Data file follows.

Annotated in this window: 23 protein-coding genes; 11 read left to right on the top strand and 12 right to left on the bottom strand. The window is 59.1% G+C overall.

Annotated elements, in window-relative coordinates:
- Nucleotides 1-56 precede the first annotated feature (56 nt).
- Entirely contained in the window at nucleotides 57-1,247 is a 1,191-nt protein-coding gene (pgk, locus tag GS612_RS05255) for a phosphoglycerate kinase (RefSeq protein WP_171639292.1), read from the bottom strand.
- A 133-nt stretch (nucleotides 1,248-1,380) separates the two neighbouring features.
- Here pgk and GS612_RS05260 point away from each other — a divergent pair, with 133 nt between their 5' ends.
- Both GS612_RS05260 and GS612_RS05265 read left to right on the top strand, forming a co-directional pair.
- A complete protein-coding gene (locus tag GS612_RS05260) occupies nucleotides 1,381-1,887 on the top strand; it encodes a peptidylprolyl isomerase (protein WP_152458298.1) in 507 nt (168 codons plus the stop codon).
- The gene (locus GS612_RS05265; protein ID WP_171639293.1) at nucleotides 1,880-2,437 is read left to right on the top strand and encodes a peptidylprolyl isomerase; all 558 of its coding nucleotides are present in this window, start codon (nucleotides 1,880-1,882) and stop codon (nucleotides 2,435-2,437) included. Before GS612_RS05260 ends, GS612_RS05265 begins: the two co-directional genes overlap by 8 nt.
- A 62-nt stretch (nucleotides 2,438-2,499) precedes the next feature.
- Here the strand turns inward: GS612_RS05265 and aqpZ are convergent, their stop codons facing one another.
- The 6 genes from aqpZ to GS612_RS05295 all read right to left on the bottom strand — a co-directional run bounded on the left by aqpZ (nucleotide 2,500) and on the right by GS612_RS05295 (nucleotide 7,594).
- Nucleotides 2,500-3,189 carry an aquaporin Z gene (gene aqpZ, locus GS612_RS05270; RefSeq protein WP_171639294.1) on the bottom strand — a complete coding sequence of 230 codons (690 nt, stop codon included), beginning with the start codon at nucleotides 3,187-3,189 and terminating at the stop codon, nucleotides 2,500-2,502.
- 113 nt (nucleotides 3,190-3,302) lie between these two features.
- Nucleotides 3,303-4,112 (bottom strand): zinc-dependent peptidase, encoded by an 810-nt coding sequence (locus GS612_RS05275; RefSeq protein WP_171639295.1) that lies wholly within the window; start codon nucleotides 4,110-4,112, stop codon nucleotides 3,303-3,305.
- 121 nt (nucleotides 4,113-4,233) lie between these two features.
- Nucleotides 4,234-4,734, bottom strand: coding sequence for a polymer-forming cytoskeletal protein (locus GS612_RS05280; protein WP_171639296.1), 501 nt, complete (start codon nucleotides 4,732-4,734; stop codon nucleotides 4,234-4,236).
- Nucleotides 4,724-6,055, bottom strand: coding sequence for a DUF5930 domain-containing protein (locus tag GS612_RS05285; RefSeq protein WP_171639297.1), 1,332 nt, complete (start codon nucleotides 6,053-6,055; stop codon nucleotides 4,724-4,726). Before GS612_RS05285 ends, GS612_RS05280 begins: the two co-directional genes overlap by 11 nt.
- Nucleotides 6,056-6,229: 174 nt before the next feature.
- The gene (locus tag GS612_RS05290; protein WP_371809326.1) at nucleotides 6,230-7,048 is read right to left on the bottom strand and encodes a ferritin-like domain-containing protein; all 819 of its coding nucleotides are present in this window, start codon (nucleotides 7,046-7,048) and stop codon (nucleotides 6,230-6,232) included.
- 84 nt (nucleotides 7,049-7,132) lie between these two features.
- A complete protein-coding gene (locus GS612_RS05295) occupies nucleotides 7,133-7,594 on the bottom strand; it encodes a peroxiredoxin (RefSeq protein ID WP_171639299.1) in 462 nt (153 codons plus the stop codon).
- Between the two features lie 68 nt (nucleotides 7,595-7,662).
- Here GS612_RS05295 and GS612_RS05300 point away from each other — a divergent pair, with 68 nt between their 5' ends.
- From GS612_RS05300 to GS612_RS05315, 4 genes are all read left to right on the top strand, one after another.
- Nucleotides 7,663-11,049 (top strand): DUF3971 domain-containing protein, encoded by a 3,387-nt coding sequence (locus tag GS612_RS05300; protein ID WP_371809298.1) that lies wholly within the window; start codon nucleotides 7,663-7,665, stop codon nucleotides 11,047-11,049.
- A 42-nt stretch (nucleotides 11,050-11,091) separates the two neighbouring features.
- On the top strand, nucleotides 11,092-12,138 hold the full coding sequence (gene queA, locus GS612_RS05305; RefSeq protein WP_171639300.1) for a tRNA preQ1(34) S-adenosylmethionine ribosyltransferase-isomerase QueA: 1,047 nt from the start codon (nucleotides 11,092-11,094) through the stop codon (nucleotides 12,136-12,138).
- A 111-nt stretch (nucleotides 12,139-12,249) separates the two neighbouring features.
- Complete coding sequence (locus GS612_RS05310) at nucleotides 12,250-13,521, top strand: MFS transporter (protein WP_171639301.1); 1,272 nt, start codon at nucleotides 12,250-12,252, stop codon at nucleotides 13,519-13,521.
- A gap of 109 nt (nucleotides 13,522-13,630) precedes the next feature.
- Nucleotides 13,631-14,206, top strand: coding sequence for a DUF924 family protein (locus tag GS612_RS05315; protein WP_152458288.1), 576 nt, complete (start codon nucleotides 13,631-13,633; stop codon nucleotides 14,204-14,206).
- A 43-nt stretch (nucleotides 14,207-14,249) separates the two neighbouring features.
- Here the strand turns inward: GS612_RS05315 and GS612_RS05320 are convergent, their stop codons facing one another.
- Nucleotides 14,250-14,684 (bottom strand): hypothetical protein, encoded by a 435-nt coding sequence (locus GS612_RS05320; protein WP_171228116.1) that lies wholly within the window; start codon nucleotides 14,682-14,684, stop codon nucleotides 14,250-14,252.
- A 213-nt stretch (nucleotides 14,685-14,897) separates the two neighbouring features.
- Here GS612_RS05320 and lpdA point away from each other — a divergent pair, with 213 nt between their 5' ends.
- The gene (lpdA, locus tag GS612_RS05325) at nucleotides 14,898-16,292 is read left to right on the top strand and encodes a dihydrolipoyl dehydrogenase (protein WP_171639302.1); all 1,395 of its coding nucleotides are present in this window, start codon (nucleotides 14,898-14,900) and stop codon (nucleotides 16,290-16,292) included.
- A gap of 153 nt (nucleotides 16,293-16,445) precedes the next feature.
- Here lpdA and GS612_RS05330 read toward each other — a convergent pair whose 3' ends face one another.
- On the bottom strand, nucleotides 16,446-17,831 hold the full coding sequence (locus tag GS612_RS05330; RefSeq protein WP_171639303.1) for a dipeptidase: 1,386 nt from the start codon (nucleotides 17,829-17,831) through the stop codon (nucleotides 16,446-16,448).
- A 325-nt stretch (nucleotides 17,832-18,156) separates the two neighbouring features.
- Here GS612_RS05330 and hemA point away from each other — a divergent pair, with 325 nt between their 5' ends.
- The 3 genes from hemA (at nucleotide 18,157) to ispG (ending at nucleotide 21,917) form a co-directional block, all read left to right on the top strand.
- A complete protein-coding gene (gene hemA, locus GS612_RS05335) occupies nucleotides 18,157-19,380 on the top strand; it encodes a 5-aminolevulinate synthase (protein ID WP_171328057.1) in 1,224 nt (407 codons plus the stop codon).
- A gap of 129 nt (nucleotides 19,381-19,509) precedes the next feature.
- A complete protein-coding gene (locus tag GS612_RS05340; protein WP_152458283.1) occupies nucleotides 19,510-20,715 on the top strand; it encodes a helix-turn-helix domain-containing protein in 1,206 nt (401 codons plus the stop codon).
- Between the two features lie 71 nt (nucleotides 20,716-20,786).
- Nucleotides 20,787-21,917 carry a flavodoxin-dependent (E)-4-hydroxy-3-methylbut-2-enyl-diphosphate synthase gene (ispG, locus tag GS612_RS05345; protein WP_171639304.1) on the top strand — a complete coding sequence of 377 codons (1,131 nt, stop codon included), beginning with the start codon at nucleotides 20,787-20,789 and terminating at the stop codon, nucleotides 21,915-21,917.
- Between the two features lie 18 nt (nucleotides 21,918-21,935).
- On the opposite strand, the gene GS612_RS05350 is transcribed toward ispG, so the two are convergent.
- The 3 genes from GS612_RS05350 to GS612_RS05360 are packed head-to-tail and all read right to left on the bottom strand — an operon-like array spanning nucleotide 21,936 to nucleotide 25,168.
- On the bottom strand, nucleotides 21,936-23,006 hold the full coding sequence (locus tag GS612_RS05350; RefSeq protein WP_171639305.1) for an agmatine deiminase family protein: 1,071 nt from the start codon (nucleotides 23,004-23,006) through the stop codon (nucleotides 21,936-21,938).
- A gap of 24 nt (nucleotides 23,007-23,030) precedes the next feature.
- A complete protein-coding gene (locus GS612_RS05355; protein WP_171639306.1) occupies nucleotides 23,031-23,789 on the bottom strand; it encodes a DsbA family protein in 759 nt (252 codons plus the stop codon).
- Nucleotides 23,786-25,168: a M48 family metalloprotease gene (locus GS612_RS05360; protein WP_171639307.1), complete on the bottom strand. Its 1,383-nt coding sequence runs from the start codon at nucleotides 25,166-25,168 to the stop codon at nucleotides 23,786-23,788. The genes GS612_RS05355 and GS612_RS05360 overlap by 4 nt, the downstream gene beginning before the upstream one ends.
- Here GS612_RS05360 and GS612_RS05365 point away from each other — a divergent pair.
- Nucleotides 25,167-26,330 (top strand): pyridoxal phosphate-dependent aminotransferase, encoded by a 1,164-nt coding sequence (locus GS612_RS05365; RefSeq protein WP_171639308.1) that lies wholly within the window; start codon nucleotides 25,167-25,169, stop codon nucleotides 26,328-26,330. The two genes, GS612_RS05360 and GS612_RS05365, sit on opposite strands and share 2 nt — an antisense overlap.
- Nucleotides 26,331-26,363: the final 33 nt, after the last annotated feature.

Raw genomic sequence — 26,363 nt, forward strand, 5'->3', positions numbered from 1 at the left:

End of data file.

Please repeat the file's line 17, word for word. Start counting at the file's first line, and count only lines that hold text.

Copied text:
- Nucleotides 4,234-4,734, bottom strand: coding sequence for a polymer-forming cytoskeletal protein (locus GS612_RS05280; protein WP_171639296.1), 501 nt, complete (start codon nucleotides 4,732-4,734; stop codon nucleotides 4,234-4,236).